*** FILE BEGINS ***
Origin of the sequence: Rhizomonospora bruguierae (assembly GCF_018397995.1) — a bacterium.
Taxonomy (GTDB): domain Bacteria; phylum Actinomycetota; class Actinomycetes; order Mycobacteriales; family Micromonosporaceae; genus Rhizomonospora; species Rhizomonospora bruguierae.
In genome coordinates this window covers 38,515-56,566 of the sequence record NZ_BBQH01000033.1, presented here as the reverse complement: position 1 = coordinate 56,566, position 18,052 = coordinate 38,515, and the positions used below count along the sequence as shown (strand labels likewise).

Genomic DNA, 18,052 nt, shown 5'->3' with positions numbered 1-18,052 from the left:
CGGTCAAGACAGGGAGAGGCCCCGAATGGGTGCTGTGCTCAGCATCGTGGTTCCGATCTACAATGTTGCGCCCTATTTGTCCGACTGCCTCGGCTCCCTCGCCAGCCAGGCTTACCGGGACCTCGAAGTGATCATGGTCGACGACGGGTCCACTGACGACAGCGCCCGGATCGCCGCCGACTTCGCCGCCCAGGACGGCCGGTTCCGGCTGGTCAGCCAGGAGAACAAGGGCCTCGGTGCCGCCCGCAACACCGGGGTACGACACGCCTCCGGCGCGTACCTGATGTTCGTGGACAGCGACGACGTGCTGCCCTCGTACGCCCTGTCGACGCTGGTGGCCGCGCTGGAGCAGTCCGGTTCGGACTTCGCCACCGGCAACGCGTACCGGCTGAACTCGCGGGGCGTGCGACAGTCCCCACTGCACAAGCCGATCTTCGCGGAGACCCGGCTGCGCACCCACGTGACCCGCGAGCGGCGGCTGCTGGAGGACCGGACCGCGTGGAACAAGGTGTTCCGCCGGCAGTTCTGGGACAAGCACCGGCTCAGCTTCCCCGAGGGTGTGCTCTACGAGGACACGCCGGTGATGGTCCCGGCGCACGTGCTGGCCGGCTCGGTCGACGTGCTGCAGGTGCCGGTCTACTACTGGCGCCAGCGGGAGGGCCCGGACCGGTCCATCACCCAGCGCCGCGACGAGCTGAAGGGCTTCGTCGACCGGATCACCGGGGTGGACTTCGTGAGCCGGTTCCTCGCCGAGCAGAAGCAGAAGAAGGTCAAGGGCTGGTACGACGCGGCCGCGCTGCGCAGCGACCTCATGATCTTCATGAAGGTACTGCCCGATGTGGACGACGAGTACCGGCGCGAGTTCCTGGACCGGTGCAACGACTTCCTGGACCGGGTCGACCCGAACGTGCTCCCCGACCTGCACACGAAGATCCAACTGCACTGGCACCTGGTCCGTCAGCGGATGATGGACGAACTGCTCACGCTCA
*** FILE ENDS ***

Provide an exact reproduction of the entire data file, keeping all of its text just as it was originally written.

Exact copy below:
Origin of the sequence: Rhizomonospora bruguierae (assembly GCF_018397995.1) — a bacterium.
Taxonomy (GTDB): domain Bacteria; phylum Actinomycetota; class Actinomycetes; order Mycobacteriales; family Micromonosporaceae; genus Rhizomonospora; species Rhizomonospora bruguierae.
In genome coordinates this window covers 38,515-56,566 of the sequence record NZ_BBQH01000033.1, presented here as the reverse complement: position 1 = coordinate 56,566, position 18,052 = coordinate 38,515, and the positions used below count along the sequence as shown (strand labels likewise).

Genomic DNA, 18,052 nt, shown 5'->3' with positions numbered 1-18,052 from the left:
CGGTCAAGACAGGGAGAGGCCCCGAATGGGTGCTGTGCTCAGCATCGTGGTTCCGATCTACAATGTTGCGCCCTATTTGTCCGACTGCCTCGGCTCCCTCGCCAGCCAGGCTTACCGGGACCTCGAAGTGATCATGGTCGACGACGGGTCCACTGACGACAGCGCCCGGATCGCCGCCGACTTCGCCGCCCAGGACGGCCGGTTCCGGCTGGTCAGCCAGGAGAACAAGGGCCTCGGTGCCGCCCGCAACACCGGGGTACGACACGCCTCCGGCGCGTACCTGATGTTCGTGGACAGCGACGACGTGCTGCCCTCGTACGCCCTGTCGACGCTGGTGGCCGCGCTGGAGCAGTCCGGTTCGGACTTCGCCACCGGCAACGCGTACCGGCTGAACTCGCGGGGCGTGCGACAGTCCCCACTGCACAAGCCGATCTTCGCGGAGACCCGGCTGCGCACCCACGTGACCCGCGAGCGGCGGCTGCTGGAGGACCGGACCGCGTGGAACAAGGTGTTCCGCCGGCAGTTCTGGGACAAGCACCGGCTCAGCTTCCCCGAGGGTGTGCTCTACGAGGACACGCCGGTGATGGTCCCGGCGCACGTGCTGGCCGGCTCGGTCGACGTGCTGCAGGTGCCGGTCTACTACTGGCGCCAGCGGGAGGGCCCGGACCGGTCCATCACCCAGCGCCGCGACGAGCTGAAGGGCTTCGTCGACCGGATCACCGGGGTGGACTTCGTGAGCCGGTTCCTCGCCGAGCAGAAGCAGAAGAAGGTCAAGGGCTGGTACGACGCGGCCGCGCTGCGCAGCGACCTCATGATCTTCATGAAGGTACTGCCCGATGTGGACGACGAGTACCGGCGCGAGTTCCTGGACCGGTGCAACGACTTCCTGGACCGGGTCGACCCGAACGTGCTCCCCGACCTGCACACGAAGATCCAACTGCACTGGCACCTGGTCCGTCAGCGGATGATGGACGAACTGCTCACGCTCA